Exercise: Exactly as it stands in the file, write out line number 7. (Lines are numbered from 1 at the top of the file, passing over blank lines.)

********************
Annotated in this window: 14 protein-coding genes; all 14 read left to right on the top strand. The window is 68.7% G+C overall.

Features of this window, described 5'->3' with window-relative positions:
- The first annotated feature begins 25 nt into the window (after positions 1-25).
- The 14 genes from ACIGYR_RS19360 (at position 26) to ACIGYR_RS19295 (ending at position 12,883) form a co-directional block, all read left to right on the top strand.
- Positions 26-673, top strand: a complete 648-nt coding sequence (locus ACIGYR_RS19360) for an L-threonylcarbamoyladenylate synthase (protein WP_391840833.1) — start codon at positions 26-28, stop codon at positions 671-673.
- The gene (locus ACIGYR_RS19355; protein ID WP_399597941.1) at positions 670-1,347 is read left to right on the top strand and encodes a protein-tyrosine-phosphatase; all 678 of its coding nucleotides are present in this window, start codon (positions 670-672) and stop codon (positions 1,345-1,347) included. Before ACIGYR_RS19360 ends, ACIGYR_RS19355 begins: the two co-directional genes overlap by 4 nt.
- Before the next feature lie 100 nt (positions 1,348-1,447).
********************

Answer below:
- Before the next feature lie 100 nt (positions 1,348-1,447).